Ancient America: A Plateau Clovis Cache

As the ice age was ending in North America, a new hunting technology arose. This technology, commonly known as Clovis after a find in New Mexico, is characterized by a finely made stone projectile point with a characteristic flute which helps in attaching the point to an atlatl dart.

One of the principle weapons used by the Clovis hunters was the atlatl. The atlatl is a wooden shaft with a hook at one end and a handle at the other. The butt of the spear is engaged by the hook. Grasping the handle and steadying the spear shaft with the fingers, the spear can be hurled with great force. Archaeologist L.S. Cressman, in his book The Sandal and the Cave: The Indians of Oregon, notes:  “Thus the atlatl was in principle an extension of the arm and, by the added leverage, gave much greater power to the thrust of the spear.”

Archaeologist Sandra Morris, in her M.A. professional paper at the University of Montana, summarizes Clovis this way:  “Clovis represents a terminal ice-age human adaptation characterized by a hunting technology displaying distinctive, fluted spearpoints and carved bone and ivory shafts.”

The Plateau Culture Area is the area between the Cascade Mountains and the Rocky Mountains in Washington, Oregon, Idaho, British Columbia, and Western Montana. In 1987, a number of Clovis points were discovered below the surface in an apple orchard in East Wenatchee, Washington. As in the case of many major archaeological discoveries, these points were discovered accidently by workers installing a new irrigation system. Recognizing that this might be an important find, professional archaeologists were called in.

The land was owned by Mack Richey and the orchard was managed by his brother-in-law Rich Roberts, and thus the site became known as the Richey-Roberts Clovis Site. Excavation rights were sold to the State of Washington. The scientific excavation of the site was observed by members of the Colville Confederated Tribes as well as the news media.

The initial find at the Richey-Roberts site included 29 items, among which were five large stone points and three short bone rods. To discover more about the site and its overall size, the archaeologists brought in ground-penetrating radar. The radar located a cluster of seven large Clovis points. These points were about twice as large as those found in association with animal remains.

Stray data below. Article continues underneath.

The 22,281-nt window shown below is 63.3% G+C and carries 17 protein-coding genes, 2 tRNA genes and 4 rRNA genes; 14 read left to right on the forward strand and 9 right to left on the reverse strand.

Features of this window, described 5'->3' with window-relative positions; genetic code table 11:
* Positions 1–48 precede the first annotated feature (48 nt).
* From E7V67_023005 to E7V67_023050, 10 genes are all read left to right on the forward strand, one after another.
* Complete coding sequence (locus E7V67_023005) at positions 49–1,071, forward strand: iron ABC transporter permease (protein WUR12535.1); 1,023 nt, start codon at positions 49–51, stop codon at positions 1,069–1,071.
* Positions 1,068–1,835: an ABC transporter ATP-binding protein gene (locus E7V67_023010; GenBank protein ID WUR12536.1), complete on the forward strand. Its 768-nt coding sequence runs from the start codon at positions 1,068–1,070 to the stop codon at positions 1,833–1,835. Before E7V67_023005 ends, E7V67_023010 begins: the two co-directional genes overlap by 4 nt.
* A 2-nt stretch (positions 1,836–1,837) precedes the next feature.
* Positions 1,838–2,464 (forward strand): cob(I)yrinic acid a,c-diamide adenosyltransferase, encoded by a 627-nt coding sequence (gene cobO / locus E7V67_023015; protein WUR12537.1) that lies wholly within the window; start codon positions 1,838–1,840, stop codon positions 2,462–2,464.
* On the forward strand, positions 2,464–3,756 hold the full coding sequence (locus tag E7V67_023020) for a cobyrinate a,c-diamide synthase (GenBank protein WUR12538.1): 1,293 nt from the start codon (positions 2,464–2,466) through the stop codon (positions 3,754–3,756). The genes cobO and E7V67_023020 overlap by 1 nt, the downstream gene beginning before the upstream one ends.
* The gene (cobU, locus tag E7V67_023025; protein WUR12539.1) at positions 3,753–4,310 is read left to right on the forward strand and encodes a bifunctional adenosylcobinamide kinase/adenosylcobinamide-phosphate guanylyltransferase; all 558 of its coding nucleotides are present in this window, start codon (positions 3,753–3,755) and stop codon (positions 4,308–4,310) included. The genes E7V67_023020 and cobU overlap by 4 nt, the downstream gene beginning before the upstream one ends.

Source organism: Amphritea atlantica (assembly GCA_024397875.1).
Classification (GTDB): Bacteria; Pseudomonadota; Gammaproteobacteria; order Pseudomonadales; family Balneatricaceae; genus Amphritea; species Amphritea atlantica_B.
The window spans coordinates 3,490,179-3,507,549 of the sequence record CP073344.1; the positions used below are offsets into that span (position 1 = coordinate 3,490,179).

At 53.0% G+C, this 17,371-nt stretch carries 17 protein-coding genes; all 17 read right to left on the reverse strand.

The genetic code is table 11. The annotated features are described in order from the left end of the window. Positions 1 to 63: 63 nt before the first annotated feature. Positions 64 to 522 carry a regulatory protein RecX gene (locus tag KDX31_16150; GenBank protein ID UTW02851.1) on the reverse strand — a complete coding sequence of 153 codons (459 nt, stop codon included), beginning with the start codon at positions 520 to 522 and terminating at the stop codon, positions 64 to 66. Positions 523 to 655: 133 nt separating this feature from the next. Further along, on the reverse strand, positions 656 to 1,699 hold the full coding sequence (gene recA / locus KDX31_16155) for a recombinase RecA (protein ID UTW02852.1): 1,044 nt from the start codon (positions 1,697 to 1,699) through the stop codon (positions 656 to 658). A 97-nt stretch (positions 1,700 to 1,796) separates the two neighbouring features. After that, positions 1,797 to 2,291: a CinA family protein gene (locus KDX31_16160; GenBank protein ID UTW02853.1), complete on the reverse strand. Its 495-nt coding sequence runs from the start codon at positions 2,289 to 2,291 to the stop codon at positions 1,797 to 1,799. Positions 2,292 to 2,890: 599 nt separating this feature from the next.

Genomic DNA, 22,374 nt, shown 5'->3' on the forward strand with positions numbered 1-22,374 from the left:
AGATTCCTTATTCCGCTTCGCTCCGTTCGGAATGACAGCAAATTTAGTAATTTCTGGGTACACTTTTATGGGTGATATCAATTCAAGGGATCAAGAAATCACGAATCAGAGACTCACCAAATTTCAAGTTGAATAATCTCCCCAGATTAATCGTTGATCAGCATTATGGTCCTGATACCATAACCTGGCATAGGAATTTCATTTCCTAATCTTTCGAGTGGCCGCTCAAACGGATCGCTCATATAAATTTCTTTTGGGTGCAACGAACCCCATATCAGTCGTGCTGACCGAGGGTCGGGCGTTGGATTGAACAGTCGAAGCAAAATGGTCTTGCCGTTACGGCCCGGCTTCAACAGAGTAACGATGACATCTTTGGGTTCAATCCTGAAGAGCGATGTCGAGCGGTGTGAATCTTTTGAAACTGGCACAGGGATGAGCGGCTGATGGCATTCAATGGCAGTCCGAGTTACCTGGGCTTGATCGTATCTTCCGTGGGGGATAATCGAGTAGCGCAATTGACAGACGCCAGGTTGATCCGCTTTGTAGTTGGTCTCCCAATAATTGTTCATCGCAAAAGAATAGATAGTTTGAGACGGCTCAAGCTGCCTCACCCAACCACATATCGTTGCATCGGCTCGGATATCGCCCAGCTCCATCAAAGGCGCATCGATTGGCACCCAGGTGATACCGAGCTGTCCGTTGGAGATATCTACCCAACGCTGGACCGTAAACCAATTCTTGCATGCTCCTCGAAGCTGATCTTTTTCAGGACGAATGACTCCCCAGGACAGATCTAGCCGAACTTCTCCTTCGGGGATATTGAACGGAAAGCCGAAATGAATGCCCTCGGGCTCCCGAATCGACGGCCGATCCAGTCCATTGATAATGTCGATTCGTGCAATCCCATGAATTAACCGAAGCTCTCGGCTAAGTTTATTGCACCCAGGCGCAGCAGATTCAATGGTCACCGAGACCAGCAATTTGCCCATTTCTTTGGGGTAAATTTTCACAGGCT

Unlike artifact “collectors” (better described as “looters”) who remove artifacts to display them or sell them, archaeologists pay close attention to the context in which the artifacts are found. At the East Wenatchee site, archaeologists noted that the undersides some of the points had sandy crusts. These crusts detracted from the fine flaking of the points, but provided an important dating clue. A geologist, Dr. Nick Foit, identified the silica in the crusts as originating from a Glacier Peak volcanic eruption. This eruption occurred about 13,000 years ago. The Clovis points had lain on top of the ash when it was still fresh enough to crusts on the points. This meant that the site was somewhat younger than 13,000 years.

The blade surfaces were checked for traces of blood or other animal protein and on one large biface researchers found evidence of both bison and deer. Ruth Kirk and Richard Daugherty, in their book Archaeology in Washington, explain the findings:  “This does not necessarily prove hunting. Residual proteins have many sources. They can come from the leather of a storage pouch, the leather protecting the toolmaker’s hands, from sinew used for hafting, or from blood, hair, or hoof glue in the hafting mastic.”